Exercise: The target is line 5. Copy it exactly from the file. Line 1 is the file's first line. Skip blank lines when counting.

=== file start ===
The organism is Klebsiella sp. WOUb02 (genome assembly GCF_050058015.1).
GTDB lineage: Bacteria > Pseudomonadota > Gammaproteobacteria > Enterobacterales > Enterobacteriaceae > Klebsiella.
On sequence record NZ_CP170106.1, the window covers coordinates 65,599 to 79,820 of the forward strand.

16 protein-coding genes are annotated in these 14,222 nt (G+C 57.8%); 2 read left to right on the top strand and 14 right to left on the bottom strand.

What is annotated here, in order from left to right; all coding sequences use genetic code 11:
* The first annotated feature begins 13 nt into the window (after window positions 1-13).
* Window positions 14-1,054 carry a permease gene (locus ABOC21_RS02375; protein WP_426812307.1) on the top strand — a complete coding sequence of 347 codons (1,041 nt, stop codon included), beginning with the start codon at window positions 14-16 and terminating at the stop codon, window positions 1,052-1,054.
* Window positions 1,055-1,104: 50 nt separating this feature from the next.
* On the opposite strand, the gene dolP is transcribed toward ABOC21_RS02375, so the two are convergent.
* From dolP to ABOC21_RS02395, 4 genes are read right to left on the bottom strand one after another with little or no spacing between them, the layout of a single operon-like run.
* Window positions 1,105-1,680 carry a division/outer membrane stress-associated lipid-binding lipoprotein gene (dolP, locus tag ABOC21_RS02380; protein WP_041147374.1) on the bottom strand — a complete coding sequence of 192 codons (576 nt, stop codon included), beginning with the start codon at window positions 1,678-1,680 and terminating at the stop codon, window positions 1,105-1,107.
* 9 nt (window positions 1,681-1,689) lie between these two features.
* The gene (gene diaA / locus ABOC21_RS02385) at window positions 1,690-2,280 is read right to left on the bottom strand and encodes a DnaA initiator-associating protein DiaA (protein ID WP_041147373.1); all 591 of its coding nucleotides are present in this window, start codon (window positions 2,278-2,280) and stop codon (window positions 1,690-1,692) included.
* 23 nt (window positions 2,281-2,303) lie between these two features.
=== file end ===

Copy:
What is annotated here, in order from left to right; all coding sequences use genetic code 11: